Glass with mouldy food

The pictures of rotting and mouldy food in different stages of decay are engaging, repugnant and entertaining all at the same time.  Curious?

Welcome to One Third – a series of portraits by Austrian photographer Klaus Pichler that reflect the culture of food waste in industrialized nations.

The name One Third refers to the amount of food that is wasted worldwide, according to a study by the Food and Agriculture Organization of the United Nations (FAO).

The 2011 study, Global Food Losses and Food Waste, revealed that 1.3 billion tons of food produced for human consumption is lost or wasted globally — roughly one third of all food produced. This means that all the resources used up to produce and transport that food are also wasted.

Where does the loss occur? Food is lost throughout the supply chain. Interestingly, where the loss occurs seems to depend on the wealth of the country.

In low-to-medium income countries, loss occurs in the early stages of the supply chain: during harvesting, storing, refrigeration and transportation.

In medium-to-high income countries (Europe, North America), food is wasted in the later stages of the supply chain: this can be due to a lack of coordination between the different players in the supply chain, the buying practices of super-markets, which tend to over buy and overstock so that store shelves offer a constant cornucopia of selection, and consumer behavior (you and me), which demands perfect looking food and wastes good food simply because it can afford to.

Each image in One Third depicts food that was once beautiful, tasty and edible (fruits, vegetables, grains), but has become inedible. The items all come from different parts of the world, travel different distances, and are produced with different methods… with only one thing in common: they arrive in our stores, we buy them and then throw them away.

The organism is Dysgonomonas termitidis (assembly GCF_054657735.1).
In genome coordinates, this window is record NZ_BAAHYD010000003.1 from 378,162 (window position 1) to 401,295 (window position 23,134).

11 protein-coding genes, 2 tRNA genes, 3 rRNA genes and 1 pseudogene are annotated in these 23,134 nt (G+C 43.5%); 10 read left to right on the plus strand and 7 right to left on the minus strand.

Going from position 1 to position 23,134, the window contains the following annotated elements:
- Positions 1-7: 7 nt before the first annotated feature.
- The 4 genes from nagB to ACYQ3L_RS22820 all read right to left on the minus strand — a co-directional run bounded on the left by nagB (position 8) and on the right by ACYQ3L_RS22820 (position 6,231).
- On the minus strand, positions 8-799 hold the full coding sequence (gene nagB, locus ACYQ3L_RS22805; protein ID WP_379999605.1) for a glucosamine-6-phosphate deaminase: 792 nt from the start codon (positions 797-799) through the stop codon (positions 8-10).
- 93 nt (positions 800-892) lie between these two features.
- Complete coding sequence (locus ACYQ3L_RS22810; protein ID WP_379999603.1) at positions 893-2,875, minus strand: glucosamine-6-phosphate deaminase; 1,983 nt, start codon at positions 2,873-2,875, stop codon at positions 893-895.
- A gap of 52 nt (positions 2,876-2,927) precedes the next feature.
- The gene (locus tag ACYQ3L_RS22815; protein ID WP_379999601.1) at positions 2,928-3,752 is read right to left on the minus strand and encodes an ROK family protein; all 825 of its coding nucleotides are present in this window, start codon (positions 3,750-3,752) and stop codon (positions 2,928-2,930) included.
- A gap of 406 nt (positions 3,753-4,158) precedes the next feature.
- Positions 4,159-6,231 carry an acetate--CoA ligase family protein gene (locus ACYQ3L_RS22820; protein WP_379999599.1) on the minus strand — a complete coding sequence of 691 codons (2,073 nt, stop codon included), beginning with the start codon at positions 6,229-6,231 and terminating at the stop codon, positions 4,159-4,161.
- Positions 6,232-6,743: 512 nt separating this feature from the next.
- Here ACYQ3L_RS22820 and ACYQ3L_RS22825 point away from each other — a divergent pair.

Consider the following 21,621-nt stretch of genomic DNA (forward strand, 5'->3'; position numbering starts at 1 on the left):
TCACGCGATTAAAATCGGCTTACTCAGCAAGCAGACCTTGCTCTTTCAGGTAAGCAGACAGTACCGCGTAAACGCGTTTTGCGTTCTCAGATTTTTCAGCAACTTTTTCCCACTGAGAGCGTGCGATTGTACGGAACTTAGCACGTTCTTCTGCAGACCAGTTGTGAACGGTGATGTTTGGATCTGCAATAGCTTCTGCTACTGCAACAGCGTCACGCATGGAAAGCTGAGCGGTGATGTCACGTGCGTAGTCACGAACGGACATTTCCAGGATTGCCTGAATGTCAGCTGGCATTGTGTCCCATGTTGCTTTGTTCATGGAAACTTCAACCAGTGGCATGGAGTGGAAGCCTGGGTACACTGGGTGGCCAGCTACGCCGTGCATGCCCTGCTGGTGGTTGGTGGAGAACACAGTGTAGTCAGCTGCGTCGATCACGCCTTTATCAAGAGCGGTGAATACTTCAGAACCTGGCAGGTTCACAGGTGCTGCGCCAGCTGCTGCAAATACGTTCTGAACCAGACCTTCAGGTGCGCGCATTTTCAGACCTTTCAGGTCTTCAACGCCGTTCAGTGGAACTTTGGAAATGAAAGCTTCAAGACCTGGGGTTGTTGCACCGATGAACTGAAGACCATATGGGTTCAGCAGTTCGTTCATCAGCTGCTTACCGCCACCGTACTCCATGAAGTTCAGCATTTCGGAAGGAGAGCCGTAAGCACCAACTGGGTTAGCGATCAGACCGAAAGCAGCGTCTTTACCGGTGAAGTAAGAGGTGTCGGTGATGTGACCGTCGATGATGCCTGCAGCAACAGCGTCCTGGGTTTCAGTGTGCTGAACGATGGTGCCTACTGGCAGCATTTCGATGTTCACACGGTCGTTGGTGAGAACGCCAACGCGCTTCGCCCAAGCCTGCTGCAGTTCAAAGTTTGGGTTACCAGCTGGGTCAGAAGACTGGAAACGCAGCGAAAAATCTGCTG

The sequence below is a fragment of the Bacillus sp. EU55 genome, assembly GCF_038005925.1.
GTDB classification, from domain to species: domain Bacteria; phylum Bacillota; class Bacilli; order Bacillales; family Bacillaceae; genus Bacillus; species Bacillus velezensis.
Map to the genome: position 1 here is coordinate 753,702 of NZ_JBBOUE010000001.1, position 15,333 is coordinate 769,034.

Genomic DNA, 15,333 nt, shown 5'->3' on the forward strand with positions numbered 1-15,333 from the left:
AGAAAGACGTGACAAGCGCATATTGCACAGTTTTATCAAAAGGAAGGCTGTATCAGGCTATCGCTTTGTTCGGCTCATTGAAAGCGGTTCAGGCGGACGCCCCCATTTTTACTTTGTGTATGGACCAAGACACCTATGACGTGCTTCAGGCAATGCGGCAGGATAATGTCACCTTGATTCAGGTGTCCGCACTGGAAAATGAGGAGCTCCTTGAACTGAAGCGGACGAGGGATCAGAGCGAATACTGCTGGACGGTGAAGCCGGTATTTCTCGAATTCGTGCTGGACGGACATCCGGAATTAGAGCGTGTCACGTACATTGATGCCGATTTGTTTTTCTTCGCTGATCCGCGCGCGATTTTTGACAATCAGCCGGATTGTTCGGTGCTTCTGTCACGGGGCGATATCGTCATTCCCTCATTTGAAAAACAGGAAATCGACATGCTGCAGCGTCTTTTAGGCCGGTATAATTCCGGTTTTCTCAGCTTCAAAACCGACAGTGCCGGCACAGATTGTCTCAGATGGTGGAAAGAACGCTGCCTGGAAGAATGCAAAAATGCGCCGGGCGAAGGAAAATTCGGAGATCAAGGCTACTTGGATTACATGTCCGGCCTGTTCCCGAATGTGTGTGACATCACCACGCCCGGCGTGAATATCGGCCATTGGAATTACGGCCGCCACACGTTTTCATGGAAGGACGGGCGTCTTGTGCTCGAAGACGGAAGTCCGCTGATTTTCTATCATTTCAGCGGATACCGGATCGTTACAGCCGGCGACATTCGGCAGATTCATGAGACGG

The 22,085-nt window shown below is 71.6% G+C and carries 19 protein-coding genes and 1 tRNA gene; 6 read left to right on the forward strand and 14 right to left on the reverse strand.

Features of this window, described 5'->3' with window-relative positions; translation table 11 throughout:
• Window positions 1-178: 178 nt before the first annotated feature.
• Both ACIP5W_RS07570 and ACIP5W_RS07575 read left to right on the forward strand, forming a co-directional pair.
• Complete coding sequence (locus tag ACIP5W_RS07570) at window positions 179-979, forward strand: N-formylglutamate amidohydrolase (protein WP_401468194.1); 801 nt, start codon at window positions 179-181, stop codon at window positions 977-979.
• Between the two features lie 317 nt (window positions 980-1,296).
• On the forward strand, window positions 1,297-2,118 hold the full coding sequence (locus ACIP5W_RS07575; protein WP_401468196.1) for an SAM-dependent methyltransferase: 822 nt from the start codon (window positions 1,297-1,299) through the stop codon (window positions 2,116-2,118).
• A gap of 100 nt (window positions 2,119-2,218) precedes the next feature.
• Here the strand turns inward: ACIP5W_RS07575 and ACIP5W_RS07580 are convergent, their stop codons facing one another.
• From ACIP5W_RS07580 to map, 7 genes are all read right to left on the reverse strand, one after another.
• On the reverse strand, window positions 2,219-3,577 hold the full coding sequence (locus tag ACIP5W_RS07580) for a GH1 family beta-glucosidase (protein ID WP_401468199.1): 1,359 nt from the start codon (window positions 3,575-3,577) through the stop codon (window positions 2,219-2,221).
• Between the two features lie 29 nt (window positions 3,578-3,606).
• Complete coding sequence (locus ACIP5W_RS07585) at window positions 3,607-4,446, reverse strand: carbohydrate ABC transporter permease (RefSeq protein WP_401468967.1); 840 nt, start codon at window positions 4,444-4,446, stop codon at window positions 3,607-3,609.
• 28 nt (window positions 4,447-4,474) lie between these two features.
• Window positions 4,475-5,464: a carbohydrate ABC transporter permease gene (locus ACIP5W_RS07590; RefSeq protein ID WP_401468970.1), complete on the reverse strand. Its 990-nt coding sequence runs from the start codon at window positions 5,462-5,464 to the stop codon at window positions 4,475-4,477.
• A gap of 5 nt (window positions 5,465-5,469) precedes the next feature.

Bon appétit!


Supermarket aisle

I am tired of people complaining about the cost of food. I know, I sound like a terrible human being. Yes, prices are going up, and of course food has to be affordable. But we are pretty spoiled here in North America compared to the rest of the world when it comes to many things, and the price of food is no exception.

Take a minute to consider how much (or little) of our income that we actually spend on food compared to other nations:

• USA 9.6%
• UK 11%
• Japan 17%
• South Africa 27%
• India 53%

If you’re in North America, you’re spending less than 10% of your income on food. This figure used to be much higher. But believe it or not, it has been steadily decreasing over the past 90 years.

And now, after all this time, the landscape is changing.

The UN Food and Agriculture Organization (FAO), led by newly appointed Jose Graziano da Silva, says the increase is due to bad weather (droughts and floods in food producing areas), high demand, and a switch to higher protein diets. There was much talk about food shortages in 2009, and in February 2011, the FAO Food Price Index reached an all time high — this is a measure of the monthly change in international food commodity prices.

Mr. Graziona says prices are going to stay high — and volatile. And volatily, he says, is worse than high prices, because farmers are hesitant to invest in agriculture for fear of not making their return. Graziano partly blames this volatility on the “financialization” of key commodities by financial markets, i.e. speculation.

The price of food in Canada is rising, but we will not likely feel it until the end of the year, when according to the Globe & Mail — the rising cost of wheat, soy, corn, sugar and vegetable oil will have trickled down and be reflected in supermarket prices.

The UN points the finger for all this at the rising cost of crude oil. While it’s true the cost of wheat has doubled, the cost of wheat makes up only 15 cents of the price of a loaf of bread. The rest comes from processing, packaging, overhead and transportation.

Rising fuel prices are much more of a factor. 1L gasoline is up by 20% from last year, and the price of diesel, used by most transport trucks, is up 30% from last year. This will have a major trickle down effect on… well, everything.

So what can you do to minimize the strain? There are different ideas out there floating around. Start growing your own food during the warmer months to reduce food bills. Buy as local as you can to minimize the distance the food must travel. Buy food that has as little processing and refining as possible — to avoid the costs that each of these stages adds on.

One piece of advice was deceptively simple and made me laugh:

“Quit wasting it.”

Use all the plant. Save the bones for soup. Freeze and can and jam and pickle the food you do have to stretch it as far as it will go — because the current lifestyle to which we have become accustomed may well be changing.